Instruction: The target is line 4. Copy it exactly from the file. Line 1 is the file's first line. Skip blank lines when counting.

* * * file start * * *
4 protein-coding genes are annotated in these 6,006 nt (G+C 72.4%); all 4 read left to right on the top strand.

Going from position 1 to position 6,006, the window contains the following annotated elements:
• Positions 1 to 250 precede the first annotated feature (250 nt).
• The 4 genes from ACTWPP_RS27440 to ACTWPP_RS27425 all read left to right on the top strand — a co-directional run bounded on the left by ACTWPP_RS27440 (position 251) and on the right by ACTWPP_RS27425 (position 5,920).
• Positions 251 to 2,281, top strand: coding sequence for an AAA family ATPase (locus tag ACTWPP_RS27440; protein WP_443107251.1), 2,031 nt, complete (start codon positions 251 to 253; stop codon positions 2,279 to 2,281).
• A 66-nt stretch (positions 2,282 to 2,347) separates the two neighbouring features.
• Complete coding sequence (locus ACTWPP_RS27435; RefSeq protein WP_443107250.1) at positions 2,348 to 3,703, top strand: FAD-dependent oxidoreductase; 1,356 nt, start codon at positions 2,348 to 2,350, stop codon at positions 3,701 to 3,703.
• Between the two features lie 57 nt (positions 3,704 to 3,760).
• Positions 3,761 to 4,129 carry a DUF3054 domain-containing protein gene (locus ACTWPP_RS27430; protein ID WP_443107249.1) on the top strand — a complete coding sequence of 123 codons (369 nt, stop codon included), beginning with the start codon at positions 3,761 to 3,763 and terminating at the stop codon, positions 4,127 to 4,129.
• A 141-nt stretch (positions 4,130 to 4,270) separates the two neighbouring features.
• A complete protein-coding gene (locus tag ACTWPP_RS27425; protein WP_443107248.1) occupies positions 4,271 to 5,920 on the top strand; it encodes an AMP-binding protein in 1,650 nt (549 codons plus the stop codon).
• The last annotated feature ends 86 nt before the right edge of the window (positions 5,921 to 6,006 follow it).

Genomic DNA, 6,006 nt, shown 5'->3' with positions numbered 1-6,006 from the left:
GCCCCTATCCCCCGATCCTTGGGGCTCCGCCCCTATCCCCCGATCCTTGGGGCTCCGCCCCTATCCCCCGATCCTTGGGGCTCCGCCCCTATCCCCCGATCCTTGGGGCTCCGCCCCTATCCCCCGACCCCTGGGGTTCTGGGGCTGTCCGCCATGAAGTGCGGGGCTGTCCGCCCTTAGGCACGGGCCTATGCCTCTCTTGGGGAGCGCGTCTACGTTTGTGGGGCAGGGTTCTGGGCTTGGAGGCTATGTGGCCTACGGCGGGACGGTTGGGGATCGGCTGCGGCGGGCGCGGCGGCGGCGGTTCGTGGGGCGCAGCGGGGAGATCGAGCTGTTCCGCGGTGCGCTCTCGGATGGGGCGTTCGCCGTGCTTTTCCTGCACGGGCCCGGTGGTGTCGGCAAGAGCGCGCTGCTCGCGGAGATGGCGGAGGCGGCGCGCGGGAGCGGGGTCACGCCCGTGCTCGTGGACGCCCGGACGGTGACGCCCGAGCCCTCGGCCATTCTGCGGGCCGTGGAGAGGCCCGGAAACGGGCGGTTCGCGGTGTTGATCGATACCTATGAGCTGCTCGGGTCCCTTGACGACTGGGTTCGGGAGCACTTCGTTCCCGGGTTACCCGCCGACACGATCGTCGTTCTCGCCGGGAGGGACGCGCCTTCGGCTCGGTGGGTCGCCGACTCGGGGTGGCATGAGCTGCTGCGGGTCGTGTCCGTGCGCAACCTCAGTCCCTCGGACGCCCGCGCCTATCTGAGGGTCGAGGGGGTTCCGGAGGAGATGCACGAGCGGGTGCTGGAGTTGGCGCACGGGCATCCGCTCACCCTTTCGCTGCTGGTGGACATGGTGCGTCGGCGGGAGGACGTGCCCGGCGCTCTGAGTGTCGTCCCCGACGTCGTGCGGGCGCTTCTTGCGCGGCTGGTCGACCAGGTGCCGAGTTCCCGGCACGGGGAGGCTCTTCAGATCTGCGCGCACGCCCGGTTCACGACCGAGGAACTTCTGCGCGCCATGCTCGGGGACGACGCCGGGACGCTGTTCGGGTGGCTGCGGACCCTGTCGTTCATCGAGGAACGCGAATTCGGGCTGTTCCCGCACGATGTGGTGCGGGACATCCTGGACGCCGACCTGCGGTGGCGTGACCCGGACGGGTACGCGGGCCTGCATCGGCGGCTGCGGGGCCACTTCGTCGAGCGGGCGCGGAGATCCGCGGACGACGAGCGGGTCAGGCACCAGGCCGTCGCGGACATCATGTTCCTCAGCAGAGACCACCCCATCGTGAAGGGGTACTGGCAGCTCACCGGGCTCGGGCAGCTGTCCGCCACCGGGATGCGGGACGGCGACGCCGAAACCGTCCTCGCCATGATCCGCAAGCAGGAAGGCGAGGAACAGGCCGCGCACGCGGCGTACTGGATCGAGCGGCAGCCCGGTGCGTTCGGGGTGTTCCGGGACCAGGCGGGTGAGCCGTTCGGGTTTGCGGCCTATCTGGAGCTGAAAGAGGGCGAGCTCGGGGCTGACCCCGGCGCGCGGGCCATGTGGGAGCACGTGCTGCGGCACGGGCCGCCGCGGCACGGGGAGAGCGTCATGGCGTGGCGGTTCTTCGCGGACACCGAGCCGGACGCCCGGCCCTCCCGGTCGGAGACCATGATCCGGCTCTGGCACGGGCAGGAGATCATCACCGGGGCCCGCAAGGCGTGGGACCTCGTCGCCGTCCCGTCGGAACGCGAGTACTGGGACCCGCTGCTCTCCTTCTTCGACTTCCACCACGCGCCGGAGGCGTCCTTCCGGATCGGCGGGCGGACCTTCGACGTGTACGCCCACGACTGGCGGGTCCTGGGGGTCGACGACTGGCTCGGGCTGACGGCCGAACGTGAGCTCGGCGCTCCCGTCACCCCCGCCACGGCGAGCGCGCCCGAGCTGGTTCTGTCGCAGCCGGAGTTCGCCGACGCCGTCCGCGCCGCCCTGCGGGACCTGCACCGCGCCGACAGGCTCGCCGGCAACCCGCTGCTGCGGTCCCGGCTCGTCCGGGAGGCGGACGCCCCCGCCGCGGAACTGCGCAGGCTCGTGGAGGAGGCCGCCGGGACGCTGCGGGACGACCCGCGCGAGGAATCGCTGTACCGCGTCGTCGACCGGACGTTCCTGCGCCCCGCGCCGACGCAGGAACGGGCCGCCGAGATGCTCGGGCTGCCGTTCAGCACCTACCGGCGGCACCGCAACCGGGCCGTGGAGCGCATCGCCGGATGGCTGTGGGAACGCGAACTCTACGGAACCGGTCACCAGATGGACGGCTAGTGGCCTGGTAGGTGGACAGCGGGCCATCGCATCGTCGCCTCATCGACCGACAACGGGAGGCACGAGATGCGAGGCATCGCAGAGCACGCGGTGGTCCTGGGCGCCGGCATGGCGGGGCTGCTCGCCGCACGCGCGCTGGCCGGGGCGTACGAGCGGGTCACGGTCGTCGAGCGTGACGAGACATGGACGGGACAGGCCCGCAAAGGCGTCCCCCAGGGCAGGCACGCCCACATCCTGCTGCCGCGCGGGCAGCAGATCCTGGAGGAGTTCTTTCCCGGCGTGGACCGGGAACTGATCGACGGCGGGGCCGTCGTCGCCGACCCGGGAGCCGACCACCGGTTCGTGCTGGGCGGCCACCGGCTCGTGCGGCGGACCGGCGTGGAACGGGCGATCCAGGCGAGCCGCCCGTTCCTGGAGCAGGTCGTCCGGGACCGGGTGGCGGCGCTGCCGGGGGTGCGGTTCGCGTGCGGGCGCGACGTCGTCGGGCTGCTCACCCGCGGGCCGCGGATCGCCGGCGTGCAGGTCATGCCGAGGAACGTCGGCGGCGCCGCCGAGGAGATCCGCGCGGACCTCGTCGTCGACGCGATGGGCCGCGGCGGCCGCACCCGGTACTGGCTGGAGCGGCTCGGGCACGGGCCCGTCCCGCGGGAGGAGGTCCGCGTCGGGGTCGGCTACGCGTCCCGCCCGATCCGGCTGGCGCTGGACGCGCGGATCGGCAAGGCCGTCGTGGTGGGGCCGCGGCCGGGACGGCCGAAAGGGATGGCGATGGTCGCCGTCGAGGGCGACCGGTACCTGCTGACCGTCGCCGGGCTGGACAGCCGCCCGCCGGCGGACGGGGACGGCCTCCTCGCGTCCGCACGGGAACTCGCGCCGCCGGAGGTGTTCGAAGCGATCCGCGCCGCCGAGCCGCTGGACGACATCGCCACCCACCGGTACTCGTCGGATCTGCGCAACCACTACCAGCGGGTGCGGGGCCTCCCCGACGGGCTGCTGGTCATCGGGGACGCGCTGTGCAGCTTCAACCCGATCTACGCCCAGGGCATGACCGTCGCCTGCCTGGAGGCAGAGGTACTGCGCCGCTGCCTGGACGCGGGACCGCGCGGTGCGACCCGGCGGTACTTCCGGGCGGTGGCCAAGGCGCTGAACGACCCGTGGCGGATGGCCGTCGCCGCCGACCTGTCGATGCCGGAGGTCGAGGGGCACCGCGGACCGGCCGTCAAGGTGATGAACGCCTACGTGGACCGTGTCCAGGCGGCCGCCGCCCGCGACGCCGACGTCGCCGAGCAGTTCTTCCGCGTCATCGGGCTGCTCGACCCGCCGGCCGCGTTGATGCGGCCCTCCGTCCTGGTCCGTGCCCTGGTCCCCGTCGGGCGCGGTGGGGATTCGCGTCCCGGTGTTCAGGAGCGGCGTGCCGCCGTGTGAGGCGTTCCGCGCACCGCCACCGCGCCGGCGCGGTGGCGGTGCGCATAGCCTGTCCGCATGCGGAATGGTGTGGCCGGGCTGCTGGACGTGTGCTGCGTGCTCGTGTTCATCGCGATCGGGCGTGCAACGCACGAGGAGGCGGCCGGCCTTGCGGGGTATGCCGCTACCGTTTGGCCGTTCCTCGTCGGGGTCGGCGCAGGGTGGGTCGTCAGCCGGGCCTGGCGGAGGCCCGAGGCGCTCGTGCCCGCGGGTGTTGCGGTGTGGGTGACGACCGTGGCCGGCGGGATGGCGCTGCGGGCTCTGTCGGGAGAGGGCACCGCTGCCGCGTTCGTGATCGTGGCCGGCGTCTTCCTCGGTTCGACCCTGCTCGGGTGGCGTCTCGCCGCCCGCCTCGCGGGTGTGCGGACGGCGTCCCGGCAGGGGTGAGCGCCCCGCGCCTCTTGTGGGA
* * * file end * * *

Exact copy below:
• The 4 genes from ACTWPP_RS27440 to ACTWPP_RS27425 all read left to right on the top strand — a co-directional run bounded on the left by ACTWPP_RS27440 (position 251) and on the right by ACTWPP_RS27425 (position 5,920).